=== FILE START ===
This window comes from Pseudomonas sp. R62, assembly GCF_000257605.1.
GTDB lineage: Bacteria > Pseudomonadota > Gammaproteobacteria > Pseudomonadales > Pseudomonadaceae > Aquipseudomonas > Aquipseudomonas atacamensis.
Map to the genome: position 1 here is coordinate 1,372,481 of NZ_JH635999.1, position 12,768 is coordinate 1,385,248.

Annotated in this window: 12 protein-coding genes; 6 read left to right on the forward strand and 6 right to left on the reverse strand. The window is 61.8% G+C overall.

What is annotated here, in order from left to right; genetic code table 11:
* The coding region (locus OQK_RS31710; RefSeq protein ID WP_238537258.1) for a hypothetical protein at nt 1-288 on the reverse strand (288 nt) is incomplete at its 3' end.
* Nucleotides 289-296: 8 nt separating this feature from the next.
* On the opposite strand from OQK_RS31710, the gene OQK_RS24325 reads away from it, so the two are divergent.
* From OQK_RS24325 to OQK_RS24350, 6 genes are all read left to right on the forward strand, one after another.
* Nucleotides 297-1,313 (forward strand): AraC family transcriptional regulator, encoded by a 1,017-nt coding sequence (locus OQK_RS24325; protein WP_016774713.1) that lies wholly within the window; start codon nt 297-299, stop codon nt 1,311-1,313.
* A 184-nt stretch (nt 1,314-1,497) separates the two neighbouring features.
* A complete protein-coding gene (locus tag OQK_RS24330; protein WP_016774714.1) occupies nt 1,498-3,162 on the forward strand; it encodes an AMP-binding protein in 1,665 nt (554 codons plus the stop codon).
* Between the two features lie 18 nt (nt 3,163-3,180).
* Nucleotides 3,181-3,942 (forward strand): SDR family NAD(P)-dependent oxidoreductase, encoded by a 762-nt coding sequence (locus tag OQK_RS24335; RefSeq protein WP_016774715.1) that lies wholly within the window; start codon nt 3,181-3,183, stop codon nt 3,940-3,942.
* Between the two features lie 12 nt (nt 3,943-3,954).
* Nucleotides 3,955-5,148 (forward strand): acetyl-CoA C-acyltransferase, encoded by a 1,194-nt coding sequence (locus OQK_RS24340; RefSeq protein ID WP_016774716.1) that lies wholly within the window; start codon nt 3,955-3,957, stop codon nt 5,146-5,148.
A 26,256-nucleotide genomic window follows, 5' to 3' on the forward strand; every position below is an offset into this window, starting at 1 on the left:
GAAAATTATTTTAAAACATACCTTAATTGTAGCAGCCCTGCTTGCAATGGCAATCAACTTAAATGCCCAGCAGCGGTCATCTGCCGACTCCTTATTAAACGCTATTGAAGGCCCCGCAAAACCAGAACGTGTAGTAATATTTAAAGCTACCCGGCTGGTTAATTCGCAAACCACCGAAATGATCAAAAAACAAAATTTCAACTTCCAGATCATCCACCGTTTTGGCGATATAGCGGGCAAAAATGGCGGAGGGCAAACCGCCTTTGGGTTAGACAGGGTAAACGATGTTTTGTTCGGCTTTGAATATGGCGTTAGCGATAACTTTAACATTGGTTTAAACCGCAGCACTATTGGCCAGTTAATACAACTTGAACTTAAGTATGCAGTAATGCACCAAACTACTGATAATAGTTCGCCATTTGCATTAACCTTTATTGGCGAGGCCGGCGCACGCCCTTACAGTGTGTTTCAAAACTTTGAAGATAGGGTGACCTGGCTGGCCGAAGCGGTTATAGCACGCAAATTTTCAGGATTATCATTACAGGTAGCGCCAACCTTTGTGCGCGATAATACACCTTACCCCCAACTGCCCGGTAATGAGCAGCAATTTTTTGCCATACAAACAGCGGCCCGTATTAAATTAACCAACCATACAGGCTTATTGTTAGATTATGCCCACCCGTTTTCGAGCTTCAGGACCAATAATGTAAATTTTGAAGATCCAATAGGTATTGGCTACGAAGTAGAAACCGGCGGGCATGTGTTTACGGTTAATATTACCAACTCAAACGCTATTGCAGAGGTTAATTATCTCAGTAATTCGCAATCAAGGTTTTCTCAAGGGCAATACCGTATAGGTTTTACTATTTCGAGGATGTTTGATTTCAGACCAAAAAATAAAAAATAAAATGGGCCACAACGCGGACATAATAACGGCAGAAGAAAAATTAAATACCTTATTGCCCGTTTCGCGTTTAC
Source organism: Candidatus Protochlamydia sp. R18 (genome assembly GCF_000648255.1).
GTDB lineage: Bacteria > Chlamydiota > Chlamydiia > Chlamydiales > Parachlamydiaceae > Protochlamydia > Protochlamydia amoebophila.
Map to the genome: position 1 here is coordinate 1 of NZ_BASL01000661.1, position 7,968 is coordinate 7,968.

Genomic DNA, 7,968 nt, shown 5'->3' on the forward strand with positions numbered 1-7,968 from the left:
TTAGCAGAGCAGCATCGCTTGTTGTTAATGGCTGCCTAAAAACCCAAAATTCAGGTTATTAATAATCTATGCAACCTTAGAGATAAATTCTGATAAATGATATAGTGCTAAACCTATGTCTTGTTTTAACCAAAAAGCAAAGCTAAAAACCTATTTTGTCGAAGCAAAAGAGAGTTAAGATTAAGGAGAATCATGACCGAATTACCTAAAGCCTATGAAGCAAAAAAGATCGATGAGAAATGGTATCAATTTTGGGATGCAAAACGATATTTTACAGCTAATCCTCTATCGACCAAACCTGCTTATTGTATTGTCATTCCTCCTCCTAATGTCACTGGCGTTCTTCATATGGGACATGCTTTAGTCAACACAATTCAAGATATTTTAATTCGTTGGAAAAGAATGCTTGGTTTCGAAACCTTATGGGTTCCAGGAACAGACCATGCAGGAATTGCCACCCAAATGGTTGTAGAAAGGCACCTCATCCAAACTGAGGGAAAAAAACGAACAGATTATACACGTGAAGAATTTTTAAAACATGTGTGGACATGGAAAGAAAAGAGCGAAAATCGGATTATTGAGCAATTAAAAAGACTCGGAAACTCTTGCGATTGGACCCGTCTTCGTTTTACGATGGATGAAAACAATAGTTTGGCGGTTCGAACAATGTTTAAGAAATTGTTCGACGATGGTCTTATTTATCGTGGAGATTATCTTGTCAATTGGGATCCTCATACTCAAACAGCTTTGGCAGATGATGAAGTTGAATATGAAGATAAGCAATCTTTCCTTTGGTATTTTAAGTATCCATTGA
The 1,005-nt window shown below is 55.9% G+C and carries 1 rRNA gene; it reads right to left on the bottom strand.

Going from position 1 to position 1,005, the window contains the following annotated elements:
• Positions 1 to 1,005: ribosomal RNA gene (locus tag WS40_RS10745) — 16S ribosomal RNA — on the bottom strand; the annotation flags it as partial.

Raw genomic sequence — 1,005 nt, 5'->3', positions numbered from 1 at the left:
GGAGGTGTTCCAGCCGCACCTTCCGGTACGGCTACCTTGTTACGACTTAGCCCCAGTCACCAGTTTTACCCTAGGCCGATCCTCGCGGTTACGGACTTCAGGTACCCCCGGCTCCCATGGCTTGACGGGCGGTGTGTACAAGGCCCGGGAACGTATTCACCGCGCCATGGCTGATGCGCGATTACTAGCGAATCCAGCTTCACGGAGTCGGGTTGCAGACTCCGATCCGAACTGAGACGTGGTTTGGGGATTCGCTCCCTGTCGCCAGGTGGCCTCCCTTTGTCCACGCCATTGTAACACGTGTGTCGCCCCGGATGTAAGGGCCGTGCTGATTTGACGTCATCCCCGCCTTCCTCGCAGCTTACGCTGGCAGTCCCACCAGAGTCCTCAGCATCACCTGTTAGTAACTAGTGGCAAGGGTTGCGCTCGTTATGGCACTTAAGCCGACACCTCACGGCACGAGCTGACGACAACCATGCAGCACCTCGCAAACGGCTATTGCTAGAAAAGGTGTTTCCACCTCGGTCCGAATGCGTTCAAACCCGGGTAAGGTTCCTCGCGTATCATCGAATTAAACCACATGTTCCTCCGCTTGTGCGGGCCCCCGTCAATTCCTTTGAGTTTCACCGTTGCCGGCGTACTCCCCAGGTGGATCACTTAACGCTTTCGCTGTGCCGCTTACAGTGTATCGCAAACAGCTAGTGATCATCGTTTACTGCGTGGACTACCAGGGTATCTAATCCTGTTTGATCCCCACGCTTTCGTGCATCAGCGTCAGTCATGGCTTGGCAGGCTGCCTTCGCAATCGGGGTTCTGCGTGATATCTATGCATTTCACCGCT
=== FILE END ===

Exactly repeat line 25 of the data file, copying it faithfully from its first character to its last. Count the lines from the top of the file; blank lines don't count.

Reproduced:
Going from position 1 to position 1,005, the window contains the following annotated elements: